drivers, windows-level hardware acceleration ('enhanced mouse pointer accuracy' in control panel, etc), refresh/polling rate between your pointing device and USB hub, the type of mouse sensor you use and the type of surface you use with it, the lift-off distance, etc. to say nothing of program-specific zoom levels, magnification, mouse enhancement/acceleration, etc. even the PPI/definition and refresh rate of your monitor and viewing device have an effect; a mouse feels significantly smoother on a 120Hz screen than a 60Hz one.
i use a mouse on its very lowest DPI, 400DPI, and have low sensitivity on my windows. that means i have to effectively drag the mouse around a lot to get from one side of the screen to the other. but it 'feels' incredibly granular, and accurate. if i set it to its highest DPI, 3200DPI, it would skate across my screen in 3cm of hand motion. so there's really more to 'accuracy' than DPI. DPI just gets talked about a lot for marketing reasons, and because big numbers look better, i guess.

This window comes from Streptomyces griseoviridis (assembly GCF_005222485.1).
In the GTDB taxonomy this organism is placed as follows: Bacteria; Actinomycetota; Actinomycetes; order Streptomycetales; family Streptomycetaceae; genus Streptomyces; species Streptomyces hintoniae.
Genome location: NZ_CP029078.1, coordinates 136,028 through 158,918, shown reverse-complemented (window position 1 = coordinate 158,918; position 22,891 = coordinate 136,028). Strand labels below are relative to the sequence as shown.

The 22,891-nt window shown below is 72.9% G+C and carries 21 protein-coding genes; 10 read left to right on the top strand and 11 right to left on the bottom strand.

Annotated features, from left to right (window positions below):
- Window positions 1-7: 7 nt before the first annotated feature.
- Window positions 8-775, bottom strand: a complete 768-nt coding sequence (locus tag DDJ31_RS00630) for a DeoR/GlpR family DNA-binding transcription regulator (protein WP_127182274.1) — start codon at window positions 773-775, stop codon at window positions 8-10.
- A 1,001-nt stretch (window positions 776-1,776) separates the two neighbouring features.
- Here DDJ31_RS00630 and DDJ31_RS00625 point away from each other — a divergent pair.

it sounds like your mouse sensor just isn't working very well. maybe it's old, has gunk in it, has been scratched or marked by dust, etc. i cannot think of a scenario in which even my 400 DPI mouse wouldn't be able to select things accurately.
Last edited by uziq (2020-07-05 03:22:22)